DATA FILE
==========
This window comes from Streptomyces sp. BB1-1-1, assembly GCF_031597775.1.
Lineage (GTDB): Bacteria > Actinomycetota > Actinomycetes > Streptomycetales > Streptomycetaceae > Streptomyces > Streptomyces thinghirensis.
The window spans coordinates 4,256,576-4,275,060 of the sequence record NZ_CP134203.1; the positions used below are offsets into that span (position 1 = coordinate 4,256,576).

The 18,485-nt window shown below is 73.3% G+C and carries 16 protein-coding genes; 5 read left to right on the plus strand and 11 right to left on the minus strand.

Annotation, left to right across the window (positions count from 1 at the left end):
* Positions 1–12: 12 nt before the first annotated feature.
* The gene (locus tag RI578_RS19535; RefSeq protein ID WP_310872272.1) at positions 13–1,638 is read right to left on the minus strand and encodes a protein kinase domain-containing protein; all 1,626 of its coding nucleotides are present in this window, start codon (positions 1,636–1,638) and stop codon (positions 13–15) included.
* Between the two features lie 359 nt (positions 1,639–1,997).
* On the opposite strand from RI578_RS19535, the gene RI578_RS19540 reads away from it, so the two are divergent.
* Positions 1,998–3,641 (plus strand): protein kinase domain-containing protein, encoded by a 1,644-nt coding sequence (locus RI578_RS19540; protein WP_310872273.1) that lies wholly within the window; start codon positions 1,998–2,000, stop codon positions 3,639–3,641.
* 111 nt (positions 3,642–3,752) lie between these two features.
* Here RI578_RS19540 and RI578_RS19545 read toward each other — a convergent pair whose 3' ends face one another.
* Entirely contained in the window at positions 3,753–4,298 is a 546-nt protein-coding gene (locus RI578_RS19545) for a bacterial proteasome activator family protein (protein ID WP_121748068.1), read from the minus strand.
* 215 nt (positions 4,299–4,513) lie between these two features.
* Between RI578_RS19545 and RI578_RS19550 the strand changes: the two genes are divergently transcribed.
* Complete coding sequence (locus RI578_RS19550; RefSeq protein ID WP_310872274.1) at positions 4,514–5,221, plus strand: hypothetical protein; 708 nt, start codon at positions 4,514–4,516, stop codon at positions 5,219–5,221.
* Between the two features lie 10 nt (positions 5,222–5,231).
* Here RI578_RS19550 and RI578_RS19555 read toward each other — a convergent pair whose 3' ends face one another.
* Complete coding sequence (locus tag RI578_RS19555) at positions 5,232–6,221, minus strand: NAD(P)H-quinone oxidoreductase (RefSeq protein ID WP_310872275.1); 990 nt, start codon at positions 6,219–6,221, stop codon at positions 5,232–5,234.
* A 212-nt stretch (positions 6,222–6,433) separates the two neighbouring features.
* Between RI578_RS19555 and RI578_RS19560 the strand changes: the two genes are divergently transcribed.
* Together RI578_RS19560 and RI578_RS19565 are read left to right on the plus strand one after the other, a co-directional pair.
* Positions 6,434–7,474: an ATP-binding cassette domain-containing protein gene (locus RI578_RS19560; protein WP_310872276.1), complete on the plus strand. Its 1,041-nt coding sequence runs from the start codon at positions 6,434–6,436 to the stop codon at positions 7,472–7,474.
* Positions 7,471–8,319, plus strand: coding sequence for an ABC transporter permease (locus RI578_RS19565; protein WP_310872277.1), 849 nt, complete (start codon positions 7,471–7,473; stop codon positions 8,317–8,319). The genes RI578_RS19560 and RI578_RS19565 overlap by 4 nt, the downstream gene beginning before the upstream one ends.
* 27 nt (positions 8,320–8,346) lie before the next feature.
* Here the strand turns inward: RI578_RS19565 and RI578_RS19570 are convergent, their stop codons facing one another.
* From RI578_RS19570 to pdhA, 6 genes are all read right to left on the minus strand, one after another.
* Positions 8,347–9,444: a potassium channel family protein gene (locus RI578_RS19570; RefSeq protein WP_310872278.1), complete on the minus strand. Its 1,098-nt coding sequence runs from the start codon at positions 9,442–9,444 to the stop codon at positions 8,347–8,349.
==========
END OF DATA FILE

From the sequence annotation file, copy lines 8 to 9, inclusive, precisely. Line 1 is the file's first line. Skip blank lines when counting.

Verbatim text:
* Between the two features lie 359 nt (positions 1,639–1,997).
* On the opposite strand from RI578_RS19535, the gene RI578_RS19540 reads away from it, so the two are divergent.